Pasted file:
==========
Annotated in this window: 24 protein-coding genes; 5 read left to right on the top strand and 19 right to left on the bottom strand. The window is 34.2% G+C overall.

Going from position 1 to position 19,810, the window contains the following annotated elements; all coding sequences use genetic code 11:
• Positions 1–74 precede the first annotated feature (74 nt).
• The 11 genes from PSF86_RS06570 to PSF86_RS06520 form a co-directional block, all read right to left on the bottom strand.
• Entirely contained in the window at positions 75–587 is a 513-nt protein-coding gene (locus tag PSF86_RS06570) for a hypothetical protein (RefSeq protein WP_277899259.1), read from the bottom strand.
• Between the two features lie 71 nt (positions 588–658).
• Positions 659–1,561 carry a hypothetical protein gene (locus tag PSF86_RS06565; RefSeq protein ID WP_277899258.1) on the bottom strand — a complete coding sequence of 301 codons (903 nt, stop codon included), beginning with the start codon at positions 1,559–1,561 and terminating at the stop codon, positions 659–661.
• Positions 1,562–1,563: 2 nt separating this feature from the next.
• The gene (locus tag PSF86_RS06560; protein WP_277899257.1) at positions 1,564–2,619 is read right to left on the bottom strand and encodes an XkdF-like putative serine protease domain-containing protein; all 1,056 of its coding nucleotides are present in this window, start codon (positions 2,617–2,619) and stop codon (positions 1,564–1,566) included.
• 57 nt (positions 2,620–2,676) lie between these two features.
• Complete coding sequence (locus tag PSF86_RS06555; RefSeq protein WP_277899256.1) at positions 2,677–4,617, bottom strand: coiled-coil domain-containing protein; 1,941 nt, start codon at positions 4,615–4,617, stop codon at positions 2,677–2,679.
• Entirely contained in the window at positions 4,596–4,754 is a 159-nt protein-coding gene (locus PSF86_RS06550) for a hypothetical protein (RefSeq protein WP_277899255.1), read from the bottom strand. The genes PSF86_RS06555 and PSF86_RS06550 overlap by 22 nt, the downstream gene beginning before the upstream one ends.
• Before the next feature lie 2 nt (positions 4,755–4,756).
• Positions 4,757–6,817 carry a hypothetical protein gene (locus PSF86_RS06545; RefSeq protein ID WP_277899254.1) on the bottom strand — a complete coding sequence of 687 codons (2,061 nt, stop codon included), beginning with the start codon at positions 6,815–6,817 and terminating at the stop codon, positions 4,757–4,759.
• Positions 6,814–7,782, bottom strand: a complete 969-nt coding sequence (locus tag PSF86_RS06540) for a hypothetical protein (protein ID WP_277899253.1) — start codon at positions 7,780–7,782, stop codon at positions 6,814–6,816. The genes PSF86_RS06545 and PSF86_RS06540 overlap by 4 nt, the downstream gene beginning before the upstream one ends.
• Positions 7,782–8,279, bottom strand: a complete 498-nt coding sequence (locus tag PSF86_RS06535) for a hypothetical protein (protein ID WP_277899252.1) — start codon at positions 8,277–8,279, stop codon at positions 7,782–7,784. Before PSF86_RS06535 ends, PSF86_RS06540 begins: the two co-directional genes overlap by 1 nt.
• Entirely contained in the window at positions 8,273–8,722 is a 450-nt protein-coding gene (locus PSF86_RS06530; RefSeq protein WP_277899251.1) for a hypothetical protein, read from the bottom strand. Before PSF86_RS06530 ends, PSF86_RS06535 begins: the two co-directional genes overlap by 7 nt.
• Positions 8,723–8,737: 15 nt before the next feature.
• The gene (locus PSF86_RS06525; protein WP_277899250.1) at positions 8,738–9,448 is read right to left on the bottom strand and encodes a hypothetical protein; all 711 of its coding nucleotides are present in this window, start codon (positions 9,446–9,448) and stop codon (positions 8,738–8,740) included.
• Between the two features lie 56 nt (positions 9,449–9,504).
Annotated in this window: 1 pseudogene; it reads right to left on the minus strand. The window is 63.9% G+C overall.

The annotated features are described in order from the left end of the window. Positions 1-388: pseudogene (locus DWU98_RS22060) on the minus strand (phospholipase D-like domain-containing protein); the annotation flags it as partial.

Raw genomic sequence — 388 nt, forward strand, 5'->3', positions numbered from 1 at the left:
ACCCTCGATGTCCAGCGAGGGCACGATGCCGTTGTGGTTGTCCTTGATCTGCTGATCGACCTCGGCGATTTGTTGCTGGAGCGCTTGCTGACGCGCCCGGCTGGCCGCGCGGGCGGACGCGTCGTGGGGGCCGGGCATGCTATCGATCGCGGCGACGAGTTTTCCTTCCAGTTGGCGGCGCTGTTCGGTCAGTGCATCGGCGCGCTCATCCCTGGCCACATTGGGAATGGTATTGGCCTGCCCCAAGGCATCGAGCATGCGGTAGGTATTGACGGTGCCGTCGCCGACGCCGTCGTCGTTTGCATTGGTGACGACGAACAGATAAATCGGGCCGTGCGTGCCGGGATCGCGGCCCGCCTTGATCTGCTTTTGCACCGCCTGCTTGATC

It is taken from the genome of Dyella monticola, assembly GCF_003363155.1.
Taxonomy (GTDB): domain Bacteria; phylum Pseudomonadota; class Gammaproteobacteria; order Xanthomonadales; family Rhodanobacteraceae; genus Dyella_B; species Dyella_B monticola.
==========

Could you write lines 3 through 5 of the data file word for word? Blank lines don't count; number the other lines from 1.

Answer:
• Positions 1–74 precede the first annotated feature (74 nt).
• The 11 genes from PSF86_RS06570 to PSF86_RS06520 form a co-directional block, all read right to left on the bottom strand.
• Entirely contained in the window at positions 75–587 is a 513-nt protein-coding gene (locus tag PSF86_RS06570) for a hypothetical protein (RefSeq protein WP_277899259.1), read from the bottom strand.